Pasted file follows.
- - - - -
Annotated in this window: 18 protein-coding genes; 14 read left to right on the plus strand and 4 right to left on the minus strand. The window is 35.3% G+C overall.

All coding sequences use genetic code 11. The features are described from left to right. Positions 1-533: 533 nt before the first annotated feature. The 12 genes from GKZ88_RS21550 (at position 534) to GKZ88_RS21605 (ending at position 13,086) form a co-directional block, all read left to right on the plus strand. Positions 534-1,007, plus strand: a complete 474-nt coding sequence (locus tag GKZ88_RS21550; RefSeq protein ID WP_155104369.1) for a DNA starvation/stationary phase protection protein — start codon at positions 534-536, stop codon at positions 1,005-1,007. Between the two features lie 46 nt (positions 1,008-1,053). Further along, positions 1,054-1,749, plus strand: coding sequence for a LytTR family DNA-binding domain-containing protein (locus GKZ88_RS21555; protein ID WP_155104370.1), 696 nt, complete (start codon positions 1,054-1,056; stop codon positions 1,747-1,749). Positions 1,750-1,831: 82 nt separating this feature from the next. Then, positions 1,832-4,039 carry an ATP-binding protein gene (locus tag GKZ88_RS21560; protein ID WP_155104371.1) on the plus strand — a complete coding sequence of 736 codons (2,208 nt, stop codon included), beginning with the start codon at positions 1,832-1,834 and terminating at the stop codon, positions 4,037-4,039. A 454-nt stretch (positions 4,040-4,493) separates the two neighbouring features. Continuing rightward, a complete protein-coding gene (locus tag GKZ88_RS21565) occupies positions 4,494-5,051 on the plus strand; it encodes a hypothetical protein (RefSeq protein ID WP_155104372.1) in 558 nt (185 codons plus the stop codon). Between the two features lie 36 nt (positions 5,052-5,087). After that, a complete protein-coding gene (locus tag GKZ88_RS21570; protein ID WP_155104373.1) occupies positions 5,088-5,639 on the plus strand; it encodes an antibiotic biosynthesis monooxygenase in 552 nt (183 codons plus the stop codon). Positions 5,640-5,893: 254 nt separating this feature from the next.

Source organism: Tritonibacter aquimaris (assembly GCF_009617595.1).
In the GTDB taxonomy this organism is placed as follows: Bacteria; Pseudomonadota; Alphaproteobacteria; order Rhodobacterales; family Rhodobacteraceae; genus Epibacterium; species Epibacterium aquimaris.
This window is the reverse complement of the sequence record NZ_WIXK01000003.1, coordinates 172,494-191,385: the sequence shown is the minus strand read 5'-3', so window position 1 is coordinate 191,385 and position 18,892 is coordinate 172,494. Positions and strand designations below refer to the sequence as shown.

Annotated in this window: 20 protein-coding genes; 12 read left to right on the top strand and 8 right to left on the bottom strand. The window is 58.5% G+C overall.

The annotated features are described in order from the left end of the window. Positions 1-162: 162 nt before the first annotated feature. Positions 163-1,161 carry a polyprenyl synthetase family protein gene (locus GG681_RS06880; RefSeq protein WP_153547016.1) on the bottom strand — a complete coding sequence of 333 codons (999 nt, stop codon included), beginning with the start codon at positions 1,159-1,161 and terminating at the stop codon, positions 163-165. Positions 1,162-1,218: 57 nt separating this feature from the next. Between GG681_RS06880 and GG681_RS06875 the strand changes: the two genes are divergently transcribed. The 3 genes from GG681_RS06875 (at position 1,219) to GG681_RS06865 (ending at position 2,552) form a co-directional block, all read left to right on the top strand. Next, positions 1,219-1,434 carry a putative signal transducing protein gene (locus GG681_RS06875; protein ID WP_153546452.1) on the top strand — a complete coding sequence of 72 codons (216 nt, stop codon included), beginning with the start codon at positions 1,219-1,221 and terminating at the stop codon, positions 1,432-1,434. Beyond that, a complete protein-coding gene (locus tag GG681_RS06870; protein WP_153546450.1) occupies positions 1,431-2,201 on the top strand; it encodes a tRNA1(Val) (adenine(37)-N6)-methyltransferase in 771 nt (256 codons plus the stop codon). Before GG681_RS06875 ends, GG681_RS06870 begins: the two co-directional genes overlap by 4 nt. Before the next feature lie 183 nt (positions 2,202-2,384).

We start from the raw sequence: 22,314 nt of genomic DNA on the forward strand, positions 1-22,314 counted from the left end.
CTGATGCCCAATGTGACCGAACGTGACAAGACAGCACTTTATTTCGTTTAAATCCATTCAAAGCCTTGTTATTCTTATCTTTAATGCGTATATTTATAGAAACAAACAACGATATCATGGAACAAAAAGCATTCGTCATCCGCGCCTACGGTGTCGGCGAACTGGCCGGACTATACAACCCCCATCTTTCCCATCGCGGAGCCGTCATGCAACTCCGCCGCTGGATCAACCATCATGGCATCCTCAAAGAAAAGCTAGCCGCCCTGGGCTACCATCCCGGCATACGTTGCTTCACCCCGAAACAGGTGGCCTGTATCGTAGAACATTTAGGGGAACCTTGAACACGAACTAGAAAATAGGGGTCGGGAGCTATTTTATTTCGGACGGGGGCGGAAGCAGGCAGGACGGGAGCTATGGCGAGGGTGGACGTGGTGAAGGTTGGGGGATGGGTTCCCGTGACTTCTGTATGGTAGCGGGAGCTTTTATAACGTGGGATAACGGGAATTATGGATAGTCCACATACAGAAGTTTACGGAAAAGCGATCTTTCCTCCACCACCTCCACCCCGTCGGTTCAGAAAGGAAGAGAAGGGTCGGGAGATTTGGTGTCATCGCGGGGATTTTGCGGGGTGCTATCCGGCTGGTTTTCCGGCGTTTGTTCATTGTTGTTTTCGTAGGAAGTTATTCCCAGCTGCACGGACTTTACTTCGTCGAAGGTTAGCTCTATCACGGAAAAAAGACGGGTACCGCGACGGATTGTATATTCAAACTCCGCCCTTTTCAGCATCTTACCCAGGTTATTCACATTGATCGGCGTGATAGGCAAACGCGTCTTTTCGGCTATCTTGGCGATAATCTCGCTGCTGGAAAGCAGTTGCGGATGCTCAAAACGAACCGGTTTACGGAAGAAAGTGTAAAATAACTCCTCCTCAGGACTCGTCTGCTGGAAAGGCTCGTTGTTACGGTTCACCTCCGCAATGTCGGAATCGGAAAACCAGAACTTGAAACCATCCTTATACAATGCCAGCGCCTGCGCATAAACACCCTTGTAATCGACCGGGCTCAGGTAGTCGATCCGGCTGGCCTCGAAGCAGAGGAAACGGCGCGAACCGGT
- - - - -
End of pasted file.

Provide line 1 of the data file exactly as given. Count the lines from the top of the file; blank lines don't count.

Annotated in this window: 18 protein-coding genes; 14 read left to right on the plus strand and 4 right to left on the minus strand. The window is 35.3% G+C overall.